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Landlord Breaches Implied-In-Fact Contract in Failing to Pay Brokerís Commission in Connection with Long-Term Lease Negotiation

Steuart Investment Co. v. The Meyer Group, Ltd.
Nos. 11-CV-20 & 11-CV-346 (District of Columbia Court of Appeals, March 7, 2013)

by Colleen K. OíBrien, Associate
Semmes, Bowen & Semmes (

This case arose from a dispute over a commercial real estate brokerís commission from negotiating a ten (10) year, multi-million-dollar lease agreement between a real estate investment company landlord and a non-profit organization tenant. Although the parties agreed that it was standard in the industry for landlords to pay the tenantís brokerís commission fee and that the broker in this case all along expected the landlord to pay the standard 3 percent commission, they disagreed about whether the landlordís refusal to pay the brokerís commission was the breach of an implied-in-fact contract or simply the result of the partiesí failure to agree on a specific commission.

The trial court concluded that the landlord breached an implied contract and awarded the broker damages that amounted to a 3 percent commission on the aggregate value of the ten (10) year lease. On appeal, the landlord challenged the existence of the implied-in-fact contract, as well as the trial courtís determination that the landlord was responsible for the brokerís commission under the additional principles of unjust enrichment and equitable estoppel. The appellate court agreed that an implied-in-fact contract existed between the parties and that the trial court properly calculated the damages, and affirmed the trial court judgment.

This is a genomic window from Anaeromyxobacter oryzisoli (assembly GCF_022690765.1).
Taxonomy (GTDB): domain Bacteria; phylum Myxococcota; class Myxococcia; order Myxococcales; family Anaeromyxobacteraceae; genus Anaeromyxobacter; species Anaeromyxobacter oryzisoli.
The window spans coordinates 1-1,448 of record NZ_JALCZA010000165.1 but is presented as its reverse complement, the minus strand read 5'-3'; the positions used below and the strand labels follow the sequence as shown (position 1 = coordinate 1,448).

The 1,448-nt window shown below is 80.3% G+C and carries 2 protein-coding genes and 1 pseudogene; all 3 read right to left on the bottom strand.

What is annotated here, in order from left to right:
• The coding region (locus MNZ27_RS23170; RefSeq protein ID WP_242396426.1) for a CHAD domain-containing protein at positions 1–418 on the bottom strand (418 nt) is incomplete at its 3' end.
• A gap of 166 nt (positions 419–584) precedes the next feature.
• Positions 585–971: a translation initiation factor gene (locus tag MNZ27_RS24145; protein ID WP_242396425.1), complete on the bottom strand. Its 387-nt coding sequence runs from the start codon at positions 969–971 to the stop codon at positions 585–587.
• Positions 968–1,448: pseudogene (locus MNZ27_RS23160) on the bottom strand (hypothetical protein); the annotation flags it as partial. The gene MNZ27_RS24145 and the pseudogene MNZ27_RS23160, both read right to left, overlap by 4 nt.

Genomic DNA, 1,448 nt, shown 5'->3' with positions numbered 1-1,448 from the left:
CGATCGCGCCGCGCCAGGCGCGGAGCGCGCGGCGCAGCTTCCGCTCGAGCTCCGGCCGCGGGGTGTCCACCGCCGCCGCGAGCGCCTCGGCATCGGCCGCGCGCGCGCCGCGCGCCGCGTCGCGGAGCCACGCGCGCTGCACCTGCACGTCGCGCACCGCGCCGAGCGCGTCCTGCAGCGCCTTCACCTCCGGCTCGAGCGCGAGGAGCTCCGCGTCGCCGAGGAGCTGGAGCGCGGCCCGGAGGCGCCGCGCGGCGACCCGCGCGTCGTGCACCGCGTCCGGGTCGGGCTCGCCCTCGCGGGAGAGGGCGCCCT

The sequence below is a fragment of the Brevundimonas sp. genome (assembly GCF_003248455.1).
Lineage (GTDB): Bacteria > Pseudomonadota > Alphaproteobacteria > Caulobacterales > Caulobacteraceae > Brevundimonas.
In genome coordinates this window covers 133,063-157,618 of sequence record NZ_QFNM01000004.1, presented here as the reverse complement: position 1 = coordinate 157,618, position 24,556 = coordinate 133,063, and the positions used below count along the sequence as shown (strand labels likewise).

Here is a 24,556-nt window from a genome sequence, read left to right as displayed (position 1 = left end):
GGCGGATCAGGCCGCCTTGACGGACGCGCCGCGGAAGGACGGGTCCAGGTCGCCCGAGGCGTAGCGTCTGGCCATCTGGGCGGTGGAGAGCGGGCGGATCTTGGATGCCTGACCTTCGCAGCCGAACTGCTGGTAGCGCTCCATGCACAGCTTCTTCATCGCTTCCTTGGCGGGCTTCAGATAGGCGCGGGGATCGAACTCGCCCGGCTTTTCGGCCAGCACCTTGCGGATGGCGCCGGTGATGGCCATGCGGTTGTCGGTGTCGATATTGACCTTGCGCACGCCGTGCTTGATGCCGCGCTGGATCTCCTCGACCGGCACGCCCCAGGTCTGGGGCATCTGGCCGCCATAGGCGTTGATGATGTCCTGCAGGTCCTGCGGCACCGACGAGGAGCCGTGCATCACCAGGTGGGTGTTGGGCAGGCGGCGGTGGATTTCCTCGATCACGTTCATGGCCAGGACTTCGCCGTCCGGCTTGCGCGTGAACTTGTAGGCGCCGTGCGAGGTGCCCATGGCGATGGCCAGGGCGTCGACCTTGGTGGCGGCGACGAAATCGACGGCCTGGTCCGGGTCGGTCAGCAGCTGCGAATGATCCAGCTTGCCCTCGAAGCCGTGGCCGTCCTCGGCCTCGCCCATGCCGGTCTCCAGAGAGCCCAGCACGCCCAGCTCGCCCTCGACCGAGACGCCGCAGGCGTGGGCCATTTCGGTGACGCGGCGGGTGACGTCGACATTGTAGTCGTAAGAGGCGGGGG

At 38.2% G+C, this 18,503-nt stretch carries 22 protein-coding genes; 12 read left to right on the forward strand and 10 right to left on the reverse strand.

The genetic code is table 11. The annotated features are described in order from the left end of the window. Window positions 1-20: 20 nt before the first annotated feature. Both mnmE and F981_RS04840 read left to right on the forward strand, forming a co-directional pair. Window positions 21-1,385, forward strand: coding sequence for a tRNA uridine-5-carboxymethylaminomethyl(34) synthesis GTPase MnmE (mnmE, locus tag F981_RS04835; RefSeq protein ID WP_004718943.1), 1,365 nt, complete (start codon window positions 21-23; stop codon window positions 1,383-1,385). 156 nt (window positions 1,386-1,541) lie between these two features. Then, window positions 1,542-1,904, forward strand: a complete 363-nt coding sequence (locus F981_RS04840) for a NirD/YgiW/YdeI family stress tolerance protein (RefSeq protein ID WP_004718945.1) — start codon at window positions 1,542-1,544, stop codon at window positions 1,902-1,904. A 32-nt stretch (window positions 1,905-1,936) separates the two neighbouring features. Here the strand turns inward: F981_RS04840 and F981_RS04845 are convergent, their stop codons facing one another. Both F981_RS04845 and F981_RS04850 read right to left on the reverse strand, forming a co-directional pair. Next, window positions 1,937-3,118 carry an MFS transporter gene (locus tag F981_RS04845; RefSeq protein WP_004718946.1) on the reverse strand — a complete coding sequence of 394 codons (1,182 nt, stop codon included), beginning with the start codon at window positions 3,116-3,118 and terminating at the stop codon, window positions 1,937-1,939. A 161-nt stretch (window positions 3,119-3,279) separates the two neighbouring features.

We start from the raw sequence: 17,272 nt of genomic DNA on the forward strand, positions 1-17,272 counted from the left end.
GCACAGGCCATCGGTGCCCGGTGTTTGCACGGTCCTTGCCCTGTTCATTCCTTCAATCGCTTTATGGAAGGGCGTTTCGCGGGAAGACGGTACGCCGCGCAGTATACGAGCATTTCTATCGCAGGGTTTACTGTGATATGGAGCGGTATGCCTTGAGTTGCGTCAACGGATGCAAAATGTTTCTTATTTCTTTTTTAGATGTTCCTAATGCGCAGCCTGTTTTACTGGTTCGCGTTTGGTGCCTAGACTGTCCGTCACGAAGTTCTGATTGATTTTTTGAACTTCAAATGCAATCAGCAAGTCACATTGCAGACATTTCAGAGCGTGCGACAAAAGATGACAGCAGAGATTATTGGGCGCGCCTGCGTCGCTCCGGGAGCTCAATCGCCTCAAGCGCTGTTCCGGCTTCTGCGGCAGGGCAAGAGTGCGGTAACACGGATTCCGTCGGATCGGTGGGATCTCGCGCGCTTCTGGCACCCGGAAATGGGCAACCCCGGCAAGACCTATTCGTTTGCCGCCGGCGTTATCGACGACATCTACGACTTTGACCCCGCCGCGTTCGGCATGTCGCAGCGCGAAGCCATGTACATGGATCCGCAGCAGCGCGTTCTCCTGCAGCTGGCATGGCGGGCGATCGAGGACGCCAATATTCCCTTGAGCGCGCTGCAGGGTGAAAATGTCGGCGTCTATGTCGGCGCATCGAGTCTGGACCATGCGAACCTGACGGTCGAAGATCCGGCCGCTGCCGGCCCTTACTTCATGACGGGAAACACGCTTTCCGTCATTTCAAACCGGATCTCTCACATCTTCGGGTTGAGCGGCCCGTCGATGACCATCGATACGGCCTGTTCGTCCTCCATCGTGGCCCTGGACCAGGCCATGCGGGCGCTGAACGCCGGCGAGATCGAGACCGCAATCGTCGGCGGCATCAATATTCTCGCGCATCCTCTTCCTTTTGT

The appellate court noted that an implied-in-fact contract differs from other contracts in that it has not been committed to writing or stated orally in express terms, but rather is inferred from the conduct of the parties. In the context of a commission for a broker where there is no written commission agreement, the broker must demonstrate the following to establish the existence of an implied-in-fact contract: 1) the services were carried out under such circumstances as to give the recipient reason to understand that the services were rendered for the recipient and not for some other person; 2) the existence of such circumstances as to put the recipient on notice that the services were not rendered gratuitously; and, 3) the services were beneficial to the recipient.

As to the first element, the record was full of concrete proof that the landlord knew that the commercial real estate broker was negotiating a lease between the landlord and the tenant, with every expectation that the landlord would pay its commission. The broker repeatedly sent the landlord its commission letter spelling this out in plain terms. In addition, the partiesí written agreements like the lease between the tenant and the landlord formally evinced the expectation shared by all of the parties that the landlord would be paying the brokerís commission.

As to the second element, the Court noted that the landlord was on notice that the broker was not rendering its services gratuitously, since the broker asserted that he expected the landlord to pay him a 3 percent commission, and the landlord even admitted that brokers ďdonít work for free.Ē Moreover, when the recipient of the broker services is put on notice, it must communicate opposition to avoid liability. Here, there was no such opposition and representatives of the landlord even assured the broker that ďhe would get paid.Ē

As to the third element, whether the services were beneficial to the landlord, the Court noted that the record was clear that the landlord benefitted from the brokerís services. The landlord even misled the broker about the payment of his commission in order to ensure the brokerís continued participation for fear that the brokerís departure would doom the deal. In addition, the broker negotiated a 10 (ten) year lease, which was a benefit to the landlord.

Because the appellate court affirmed the trial courtís finding that the landlord breached an implied-in-fact agreement to pay the brokerís commission, it did not reach the alternative equitable estoppel and unjust enrichment claims.